As hip-hop continues to fracture into factions and subcategories along long-existing generational and regional fault lines and newer, more hazily-defined delineations, it becomes increasingly more difficult to determine: Just what is hip-hop, anyway? The genre, in some respects, sounds nothing like the revolutionary music of the ’80s and ’90s, yet in the the 2010s is no less groundbreaking, innovative, original, and rebellious. Still, for an outsider looking in — or even for an insider looking around at all the changes and new figures cropping up that have changed rap’s musical landscape over the last three decades — it can be a chore to make sense of it all.
Fortunately, documentarian Sacha Jenkins, creative director of Mass Appeal magazine and co-founder of Ego Trip, has just the remedy. His Netflix show, Rapture, co-produced with Mass Appeal founder Peter Bittenbender and Ben Selkow, just released its first complete season detailing the lives and music of some of rap’s currently prominent figures. From veterans like Nas and T.I. to newcomers like Logic, Dave East, and Rapsody, the show documents some of rap’s most popular acts. While the first season touches on some of hip-hop’s mainstream heavyweights, Jenkins has ambitious plans for the future of Rapture, expanding its scope to include international stars like the UK’s Skepta and fast-rising internet sensations such as Tekashi 69.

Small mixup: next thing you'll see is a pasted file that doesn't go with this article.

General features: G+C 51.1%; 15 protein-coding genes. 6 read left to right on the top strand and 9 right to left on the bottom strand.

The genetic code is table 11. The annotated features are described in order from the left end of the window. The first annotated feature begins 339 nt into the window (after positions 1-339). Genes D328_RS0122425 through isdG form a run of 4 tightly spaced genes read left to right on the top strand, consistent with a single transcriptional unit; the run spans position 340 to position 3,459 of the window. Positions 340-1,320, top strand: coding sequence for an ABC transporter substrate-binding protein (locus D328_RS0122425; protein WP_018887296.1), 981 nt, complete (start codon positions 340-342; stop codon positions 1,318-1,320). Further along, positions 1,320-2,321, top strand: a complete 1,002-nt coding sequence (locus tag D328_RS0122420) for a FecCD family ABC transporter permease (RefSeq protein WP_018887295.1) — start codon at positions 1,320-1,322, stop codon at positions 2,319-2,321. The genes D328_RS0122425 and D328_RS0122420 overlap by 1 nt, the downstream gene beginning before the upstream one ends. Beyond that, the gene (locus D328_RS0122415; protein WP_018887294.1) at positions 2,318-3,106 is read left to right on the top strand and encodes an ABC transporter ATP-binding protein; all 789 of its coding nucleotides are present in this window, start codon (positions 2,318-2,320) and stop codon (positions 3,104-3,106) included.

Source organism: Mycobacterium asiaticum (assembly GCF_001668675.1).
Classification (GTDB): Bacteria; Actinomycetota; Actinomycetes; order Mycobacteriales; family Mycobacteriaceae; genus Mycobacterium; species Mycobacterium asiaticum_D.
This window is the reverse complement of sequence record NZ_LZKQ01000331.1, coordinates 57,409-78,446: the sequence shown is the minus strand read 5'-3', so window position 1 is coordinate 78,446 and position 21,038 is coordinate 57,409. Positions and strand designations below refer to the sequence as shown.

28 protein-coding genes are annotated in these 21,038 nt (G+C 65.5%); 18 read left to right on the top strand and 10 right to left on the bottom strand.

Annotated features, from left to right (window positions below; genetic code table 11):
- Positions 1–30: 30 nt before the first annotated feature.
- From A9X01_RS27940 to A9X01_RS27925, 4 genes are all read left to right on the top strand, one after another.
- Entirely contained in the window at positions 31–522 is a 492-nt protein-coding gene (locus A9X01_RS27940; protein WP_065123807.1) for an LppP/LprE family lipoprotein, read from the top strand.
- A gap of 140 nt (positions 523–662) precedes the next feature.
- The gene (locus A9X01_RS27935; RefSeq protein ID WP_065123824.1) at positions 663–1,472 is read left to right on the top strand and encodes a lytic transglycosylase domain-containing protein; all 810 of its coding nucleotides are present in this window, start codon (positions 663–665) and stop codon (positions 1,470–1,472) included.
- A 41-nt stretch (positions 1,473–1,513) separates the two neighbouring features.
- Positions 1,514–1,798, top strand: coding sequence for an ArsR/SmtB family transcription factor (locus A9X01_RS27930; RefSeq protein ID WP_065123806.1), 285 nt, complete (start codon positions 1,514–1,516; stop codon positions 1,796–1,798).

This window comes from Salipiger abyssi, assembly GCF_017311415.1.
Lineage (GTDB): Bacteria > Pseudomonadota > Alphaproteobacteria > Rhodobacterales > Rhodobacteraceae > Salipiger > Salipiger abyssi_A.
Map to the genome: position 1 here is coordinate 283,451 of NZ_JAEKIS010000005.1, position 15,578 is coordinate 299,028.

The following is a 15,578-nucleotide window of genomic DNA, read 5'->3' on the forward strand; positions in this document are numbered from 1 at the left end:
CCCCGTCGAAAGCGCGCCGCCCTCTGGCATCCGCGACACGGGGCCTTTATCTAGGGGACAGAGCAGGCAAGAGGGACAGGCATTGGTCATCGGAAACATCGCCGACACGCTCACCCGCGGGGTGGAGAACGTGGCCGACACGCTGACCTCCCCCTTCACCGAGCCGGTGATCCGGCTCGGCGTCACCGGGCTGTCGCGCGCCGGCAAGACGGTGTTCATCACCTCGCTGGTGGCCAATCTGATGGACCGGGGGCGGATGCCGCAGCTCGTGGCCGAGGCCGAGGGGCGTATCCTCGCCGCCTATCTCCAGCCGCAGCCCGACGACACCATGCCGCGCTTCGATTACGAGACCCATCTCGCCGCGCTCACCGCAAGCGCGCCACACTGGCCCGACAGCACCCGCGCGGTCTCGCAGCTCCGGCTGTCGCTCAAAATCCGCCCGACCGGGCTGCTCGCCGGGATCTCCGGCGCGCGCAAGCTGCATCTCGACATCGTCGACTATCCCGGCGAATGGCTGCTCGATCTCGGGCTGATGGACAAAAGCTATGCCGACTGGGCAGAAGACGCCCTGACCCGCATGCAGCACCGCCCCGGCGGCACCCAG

As a huge fan of both Jenkins’ prior work with Ego Trip (ego trip’s Book of Rap, ego trip’s Big Book of Racism, The (White) Rapper Show, and Miss Rap Supreme) and Rapture (including most of the rappers profiled in the first season), I was honored to interview the legendary writer, director, musician, and historian about the inspiration behind the show, its plans for the future, and using the stories presented in its eight episodes to hopefully bridge the gaps between hip-hop’s new and old schools. Over the course of our conversation, he imparted wisdom that went way beyond just the music, style, and language of hip-hop, delving into just what it is that has made the genre and culture such an enduring, global phenomenon.
One of the things that has been a sort of constant topic of conversation amongst my circle is: where are all of the LA rappers?
Yeah, there’s no beef with Los Angeles — it was just scheduling and availability, and in today’s world, artists have their own platform, their own Instagram, their own Twitter, and everything else. So when you’re approaching folks and you’re saying, ‘Hey we’re doing this great show. I know you’ve never seen it before, it’s on Netflix, and we’re not paying you anything,’ it’s challenging because while we’re not paying them anything, they’ve got other stuff they’ve got to do.
So, I’ve got a lot of love for the west coast, and it was not a conscious decision to not include them. It just so happened that scheduling and various other things made it so it didn’t work out this go round. If there’s a second season, I would imagine people might feel like, ‘Okay, we know what this show is, they’ve proven themselves, I think it’s cool, they want to participate in it.’
Absolutely, I don’t mean to suggest you didn’t have love for the West Coast! That was something that kept coming up with my circle because we’re in LA.
So, while we’re on those subject of those platforms, how do you feel about how the game has changed so much since the Ego Trip days when artists had to kind of rely on print and publications to get their stuff out? Now they can just communicate directly to the fans. What are some of the benefits and what do you think are some of the drawbacks?